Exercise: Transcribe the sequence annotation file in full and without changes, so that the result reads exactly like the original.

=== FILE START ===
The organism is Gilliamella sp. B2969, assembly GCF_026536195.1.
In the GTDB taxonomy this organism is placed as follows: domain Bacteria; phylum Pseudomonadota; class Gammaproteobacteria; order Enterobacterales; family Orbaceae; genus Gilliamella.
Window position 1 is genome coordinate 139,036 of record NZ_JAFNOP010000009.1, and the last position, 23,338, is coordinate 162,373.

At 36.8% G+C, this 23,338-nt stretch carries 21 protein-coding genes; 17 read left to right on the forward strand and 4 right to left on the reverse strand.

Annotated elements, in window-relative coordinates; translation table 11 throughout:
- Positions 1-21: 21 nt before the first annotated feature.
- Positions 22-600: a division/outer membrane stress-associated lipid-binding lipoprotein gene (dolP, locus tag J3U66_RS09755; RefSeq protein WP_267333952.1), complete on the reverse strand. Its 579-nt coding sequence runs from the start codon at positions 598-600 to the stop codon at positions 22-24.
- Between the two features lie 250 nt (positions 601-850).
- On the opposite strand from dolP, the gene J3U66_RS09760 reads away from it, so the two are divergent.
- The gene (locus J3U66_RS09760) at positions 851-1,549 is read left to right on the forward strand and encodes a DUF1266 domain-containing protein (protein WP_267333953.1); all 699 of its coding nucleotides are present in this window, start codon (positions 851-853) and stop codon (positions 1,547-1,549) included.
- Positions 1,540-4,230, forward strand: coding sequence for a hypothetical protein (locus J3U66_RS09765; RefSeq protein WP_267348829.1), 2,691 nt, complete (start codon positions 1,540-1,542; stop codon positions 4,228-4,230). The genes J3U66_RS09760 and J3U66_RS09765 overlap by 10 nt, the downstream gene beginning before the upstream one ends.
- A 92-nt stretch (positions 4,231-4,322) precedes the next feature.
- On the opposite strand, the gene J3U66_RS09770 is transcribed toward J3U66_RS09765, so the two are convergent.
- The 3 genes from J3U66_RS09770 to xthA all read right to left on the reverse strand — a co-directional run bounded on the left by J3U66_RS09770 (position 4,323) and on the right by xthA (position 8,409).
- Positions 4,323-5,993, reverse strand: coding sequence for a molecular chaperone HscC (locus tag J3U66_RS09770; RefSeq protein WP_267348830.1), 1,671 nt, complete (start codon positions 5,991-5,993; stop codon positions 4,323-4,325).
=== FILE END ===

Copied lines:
The organism is Gilliamella sp. B2969, assembly GCF_026536195.1.
In the GTDB taxonomy this organism is placed as follows: domain Bacteria; phylum Pseudomonadota; class Gammaproteobacteria; order Enterobacterales; family Orbaceae; genus Gilliamella.
Window position 1 is genome coordinate 139,036 of record NZ_JAFNOP010000009.1, and the last position, 23,338, is coordinate 162,373.

At 36.8% G+C, this 23,338-nt stretch carries 21 protein-coding genes; 17 read left to right on the forward strand and 4 right to left on the reverse strand.

Annotated elements, in window-relative coordinates; translation table 11 throughout:
- Positions 1-21: 21 nt before the first annotated feature.
- Positions 22-600: a division/outer membrane stress-associated lipid-binding lipoprotein gene (dolP, locus tag J3U66_RS09755; RefSeq protein WP_267333952.1), complete on the reverse strand. Its 579-nt coding sequence runs from the start codon at positions 598-600 to the stop codon at positions 22-24.
- Between the two features lie 250 nt (positions 601-850).
- On the opposite strand from dolP, the gene J3U66_RS09760 reads away from it, so the two are divergent.
- The gene (locus J3U66_RS09760) at positions 851-1,549 is read left to right on the forward strand and encodes a DUF1266 domain-containing protein (protein WP_267333953.1); all 699 of its coding nucleotides are present in this window, start codon (positions 851-853) and stop codon (positions 1,547-1,549) included.
- Positions 1,540-4,230, forward strand: coding sequence for a hypothetical protein (locus J3U66_RS09765; RefSeq protein WP_267348829.1), 2,691 nt, complete (start codon positions 1,540-1,542; stop codon positions 4,228-4,230). The genes J3U66_RS09760 and J3U66_RS09765 overlap by 10 nt, the downstream gene beginning before the upstream one ends.
- A 92-nt stretch (positions 4,231-4,322) precedes the next feature.
- On the opposite strand, the gene J3U66_RS09770 is transcribed toward J3U66_RS09765, so the two are convergent.
- The 3 genes from J3U66_RS09770 to xthA all read right to left on the reverse strand — a co-directional run bounded on the left by J3U66_RS09770 (position 4,323) and on the right by xthA (position 8,409).
- Positions 4,323-5,993, reverse strand: coding sequence for a molecular chaperone HscC (locus tag J3U66_RS09770; RefSeq protein WP_267348830.1), 1,671 nt, complete (start codon positions 5,991-5,993; stop codon positions 4,323-4,325).